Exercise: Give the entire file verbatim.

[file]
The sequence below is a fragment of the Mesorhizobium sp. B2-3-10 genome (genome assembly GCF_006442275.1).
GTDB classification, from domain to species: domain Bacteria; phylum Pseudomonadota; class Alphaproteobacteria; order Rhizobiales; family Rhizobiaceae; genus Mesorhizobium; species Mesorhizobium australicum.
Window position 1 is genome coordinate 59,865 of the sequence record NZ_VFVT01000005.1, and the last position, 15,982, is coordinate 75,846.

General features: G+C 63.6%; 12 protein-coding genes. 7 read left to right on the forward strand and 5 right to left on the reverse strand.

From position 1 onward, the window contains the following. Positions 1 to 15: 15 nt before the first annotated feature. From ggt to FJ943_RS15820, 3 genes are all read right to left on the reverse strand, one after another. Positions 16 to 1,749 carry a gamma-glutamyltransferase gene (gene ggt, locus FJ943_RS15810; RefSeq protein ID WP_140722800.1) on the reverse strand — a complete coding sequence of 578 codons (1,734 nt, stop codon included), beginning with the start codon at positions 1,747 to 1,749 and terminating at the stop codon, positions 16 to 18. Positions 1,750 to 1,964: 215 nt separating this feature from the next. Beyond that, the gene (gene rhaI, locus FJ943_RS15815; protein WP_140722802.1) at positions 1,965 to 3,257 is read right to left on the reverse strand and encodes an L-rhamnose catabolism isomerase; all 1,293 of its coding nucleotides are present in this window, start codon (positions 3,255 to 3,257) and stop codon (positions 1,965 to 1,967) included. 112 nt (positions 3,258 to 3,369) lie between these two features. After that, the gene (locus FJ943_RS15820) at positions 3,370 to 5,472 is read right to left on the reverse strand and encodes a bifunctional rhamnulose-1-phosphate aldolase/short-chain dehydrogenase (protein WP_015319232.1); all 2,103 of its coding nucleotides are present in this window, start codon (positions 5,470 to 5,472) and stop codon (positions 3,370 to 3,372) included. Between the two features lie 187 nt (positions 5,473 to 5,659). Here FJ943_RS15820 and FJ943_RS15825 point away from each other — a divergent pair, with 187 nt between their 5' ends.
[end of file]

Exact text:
The sequence below is a fragment of the Mesorhizobium sp. B2-3-10 genome (genome assembly GCF_006442275.1).
GTDB classification, from domain to species: domain Bacteria; phylum Pseudomonadota; class Alphaproteobacteria; order Rhizobiales; family Rhizobiaceae; genus Mesorhizobium; species Mesorhizobium australicum.
Window position 1 is genome coordinate 59,865 of the sequence record NZ_VFVT01000005.1, and the last position, 15,982, is coordinate 75,846.

General features: G+C 63.6%; 12 protein-coding genes. 7 read left to right on the forward strand and 5 right to left on the reverse strand.

From position 1 onward, the window contains the following. Positions 1 to 15: 15 nt before the first annotated feature. From ggt to FJ943_RS15820, 3 genes are all read right to left on the reverse strand, one after another. Positions 16 to 1,749 carry a gamma-glutamyltransferase gene (gene ggt, locus FJ943_RS15810; RefSeq protein ID WP_140722800.1) on the reverse strand — a complete coding sequence of 578 codons (1,734 nt, stop codon included), beginning with the start codon at positions 1,747 to 1,749 and terminating at the stop codon, positions 16 to 18. Positions 1,750 to 1,964: 215 nt separating this feature from the next. Beyond that, the gene (gene rhaI, locus FJ943_RS15815; protein WP_140722802.1) at positions 1,965 to 3,257 is read right to left on the reverse strand and encodes an L-rhamnose catabolism isomerase; all 1,293 of its coding nucleotides are present in this window, start codon (positions 3,255 to 3,257) and stop codon (positions 1,965 to 1,967) included. 112 nt (positions 3,258 to 3,369) lie between these two features. After that, the gene (locus FJ943_RS15820) at positions 3,370 to 5,472 is read right to left on the reverse strand and encodes a bifunctional rhamnulose-1-phosphate aldolase/short-chain dehydrogenase (protein WP_015319232.1); all 2,103 of its coding nucleotides are present in this window, start codon (positions 5,470 to 5,472) and stop codon (positions 3,370 to 3,372) included. Between the two features lie 187 nt (positions 5,473 to 5,659). Here FJ943_RS15820 and FJ943_RS15825 point away from each other — a divergent pair, with 187 nt between their 5' ends.